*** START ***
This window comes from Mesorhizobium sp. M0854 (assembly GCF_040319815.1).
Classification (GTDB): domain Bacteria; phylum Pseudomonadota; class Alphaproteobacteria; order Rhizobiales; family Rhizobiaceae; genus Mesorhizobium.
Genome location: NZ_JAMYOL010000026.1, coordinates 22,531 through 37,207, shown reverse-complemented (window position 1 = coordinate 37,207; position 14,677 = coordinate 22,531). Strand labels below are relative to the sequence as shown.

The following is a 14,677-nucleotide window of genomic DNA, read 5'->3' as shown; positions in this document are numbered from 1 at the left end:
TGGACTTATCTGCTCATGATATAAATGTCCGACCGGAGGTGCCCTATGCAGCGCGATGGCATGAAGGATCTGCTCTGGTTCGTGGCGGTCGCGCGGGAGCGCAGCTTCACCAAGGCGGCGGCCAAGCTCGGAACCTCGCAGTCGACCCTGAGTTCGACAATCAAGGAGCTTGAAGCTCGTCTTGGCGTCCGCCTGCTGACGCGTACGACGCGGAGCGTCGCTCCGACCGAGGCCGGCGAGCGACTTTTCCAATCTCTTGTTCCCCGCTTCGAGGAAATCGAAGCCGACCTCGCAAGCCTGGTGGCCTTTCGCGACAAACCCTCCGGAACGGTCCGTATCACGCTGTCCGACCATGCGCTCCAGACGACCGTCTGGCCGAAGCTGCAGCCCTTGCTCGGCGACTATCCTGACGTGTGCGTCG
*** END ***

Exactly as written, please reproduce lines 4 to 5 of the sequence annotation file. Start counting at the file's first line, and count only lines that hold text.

The following is a 14,677-nucleotide window of genomic DNA, read 5'->3' as shown; positions in this document are numbered from 1 at the left end:
TGGACTTATCTGCTCATGATATAAATGTCCGACCGGAGGTGCCCTATGCAGCGCGATGGCATGAAGGATCTGCTCTGGTTCGTGGCGGTCGCGCGGGAGCGCAGCTTCACCAAGGCGGCGGCCAAGCTCGGAACCTCGCAGTCGACCCTGAGTTCGACAATCAAGGAGCTTGAAGCTCGTCTTGGCGTCCGCCTGCTGACGCGTACGACGCGGAGCGTCGCTCCGACCGAGGCCGGCGAGCGACTTTTCCAATCTCTTGTTCCCCGCTTCGAGGAAATCGAAGCCGACCTCGCAAGCCTGGTGGCCTTTCGCGACAAACCCTCCGGAACGGTCCGTATCACGCTGTCCGACCATGCGCTCCAGACGACCGTCTGGCCGAAGCTGCAGCCCTTGCTCGGCGACTATCCTGACGTGTGCGTCG